In the meat processing sector in Singapore we have seen the early implementation of social distancing protocols, working from home where possible, the provision of good protective equipment and advice given in multiple languages. On the other hand, there were issues at some production plants elsewhere where there were reports that staff did not respect social distancing, weren’t wearing masks, and were going to work when they were sick.
The new normal
One of the new trends that will continue is working from home. This is challenging for businesses as it does require different management skills. Companies will really have to think about how to engage employees, keep loyalty, and build culture when people don’t come together. Firms also need to consider how they think about improving healthcare in the workplace, including mental health.
The recent Edelman Trust Barometer1 showed business is now more trusted than government – businesses are now the only institutions seen as both competent and ethical. Interestingly it also shows that peoples’ biggest fear was not the pandemic itself or getting ill with coronavirus - it was about job losses. Employers need to give as much certainty as they can, which very difficult in these uncertain times.
The generation gap
Many studies, as well as my own experience, show that young people are very concerned about ESG issues, particularly the environment, diversity and fairness in the workplace - and that they want to work for ethical organisations. To attract the best people in business now, it’s not just enough to dangle the paycheque, you need to demonstrate what your responsible employment policies are and how you put them into practice.
Because of this disruption, on-the-job training and making sure people are well integrated into the organisation is going to be essential, but it’s much harder to onboard people when you’ve never met them face to face.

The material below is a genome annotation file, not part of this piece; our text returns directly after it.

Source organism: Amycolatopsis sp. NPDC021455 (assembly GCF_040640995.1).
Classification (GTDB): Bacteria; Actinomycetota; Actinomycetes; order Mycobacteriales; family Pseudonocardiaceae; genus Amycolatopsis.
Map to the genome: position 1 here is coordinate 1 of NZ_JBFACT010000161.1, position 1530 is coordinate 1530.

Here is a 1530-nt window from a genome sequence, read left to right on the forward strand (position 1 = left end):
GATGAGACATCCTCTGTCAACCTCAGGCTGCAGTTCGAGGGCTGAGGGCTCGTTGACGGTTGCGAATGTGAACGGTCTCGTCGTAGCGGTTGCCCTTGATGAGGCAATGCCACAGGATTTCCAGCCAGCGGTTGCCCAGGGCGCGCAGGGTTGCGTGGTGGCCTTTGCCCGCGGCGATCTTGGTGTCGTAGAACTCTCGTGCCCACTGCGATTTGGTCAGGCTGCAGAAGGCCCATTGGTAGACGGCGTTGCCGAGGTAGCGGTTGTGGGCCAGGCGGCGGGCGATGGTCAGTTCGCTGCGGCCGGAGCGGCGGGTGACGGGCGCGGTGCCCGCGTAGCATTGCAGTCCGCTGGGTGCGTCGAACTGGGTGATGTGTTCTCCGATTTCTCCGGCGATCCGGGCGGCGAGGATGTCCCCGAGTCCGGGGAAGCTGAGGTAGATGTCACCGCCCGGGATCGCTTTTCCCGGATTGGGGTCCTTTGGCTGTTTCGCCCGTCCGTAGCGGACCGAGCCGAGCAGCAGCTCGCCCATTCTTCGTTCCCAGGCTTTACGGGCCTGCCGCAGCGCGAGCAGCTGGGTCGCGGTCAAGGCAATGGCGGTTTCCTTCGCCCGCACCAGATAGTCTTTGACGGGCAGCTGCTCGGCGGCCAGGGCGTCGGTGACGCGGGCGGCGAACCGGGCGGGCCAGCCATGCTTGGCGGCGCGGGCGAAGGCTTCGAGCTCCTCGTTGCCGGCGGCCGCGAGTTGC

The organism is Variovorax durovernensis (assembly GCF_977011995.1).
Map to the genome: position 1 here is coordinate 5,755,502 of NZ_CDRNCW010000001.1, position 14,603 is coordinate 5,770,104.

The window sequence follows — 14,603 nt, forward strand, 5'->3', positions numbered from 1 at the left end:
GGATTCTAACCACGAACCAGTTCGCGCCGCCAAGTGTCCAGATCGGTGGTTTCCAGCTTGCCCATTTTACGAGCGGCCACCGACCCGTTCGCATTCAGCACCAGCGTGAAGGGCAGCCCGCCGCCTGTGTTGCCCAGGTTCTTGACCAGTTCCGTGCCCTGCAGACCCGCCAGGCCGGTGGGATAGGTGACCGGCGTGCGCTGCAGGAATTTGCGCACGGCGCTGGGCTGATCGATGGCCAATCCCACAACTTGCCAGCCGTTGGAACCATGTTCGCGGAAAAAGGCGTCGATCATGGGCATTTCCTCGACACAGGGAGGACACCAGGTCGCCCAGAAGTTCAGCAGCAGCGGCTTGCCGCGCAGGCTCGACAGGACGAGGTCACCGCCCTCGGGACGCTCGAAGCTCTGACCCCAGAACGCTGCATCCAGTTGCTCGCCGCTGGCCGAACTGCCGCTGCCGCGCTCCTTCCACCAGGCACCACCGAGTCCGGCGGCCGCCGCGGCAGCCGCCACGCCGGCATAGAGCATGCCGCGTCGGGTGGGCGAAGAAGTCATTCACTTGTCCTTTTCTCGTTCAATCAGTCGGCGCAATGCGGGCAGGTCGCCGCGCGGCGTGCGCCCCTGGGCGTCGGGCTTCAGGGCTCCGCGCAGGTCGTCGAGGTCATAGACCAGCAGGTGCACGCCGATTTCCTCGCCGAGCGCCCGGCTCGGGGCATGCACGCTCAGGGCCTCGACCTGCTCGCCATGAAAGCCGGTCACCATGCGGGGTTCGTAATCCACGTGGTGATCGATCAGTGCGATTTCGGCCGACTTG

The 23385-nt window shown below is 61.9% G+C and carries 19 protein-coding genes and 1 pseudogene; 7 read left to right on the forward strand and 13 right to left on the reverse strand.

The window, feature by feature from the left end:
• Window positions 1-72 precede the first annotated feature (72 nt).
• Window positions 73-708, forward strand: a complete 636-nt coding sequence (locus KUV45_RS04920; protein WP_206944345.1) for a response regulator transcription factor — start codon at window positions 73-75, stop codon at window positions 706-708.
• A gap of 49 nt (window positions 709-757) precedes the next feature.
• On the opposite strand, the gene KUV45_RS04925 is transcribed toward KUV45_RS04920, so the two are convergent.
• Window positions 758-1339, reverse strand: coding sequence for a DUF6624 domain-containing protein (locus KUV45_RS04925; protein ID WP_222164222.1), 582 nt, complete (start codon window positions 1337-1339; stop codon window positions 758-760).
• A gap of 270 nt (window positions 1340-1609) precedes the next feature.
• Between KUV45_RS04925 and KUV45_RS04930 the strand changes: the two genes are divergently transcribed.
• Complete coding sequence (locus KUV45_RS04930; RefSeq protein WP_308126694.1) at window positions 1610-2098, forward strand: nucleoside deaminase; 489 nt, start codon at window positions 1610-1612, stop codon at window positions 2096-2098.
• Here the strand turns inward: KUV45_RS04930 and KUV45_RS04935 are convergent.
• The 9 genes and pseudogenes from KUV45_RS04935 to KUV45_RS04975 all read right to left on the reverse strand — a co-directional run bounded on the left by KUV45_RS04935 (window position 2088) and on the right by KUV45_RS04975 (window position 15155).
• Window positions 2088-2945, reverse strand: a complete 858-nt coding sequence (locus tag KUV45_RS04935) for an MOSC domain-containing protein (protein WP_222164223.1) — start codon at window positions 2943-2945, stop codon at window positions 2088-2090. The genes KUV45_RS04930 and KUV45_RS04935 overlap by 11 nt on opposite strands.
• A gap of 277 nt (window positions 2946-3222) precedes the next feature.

Assessing the social pillar of ESG
In the environmental aspect of ESG we have been able to focus on metrics and measurable key performance indicators. This is arguably more difficult in the social sphere; it is harder to get that data but that is starting to change. We are working with a lot of organisations regarding how we build up the right metrics, and how we get meaningful and usable data for investors.
I don’t think we should let the perfect be the enemy of the good - we need to recognise there is still a long way to go, but there are good things happening in areas like gender diversity in terms of gathering information. But gathering information is one thing - it’s about what we then do with that data. We need to see some long-term change.
There is far more pressure on investment managers and asset owners to know not just what happening within their portfolios but also within their own organisation. With so much happening around Black Lives Matters and evidence of more of the black, Asian and minority ethnic communities being affected by coronavirus in some areas, it is good to see how businesses have stepped up and started talking about these issues. I don’t think these problems can be solved without the private sector – it has such an important role to play, and we can’t tell companies what to do and not do it ourselves.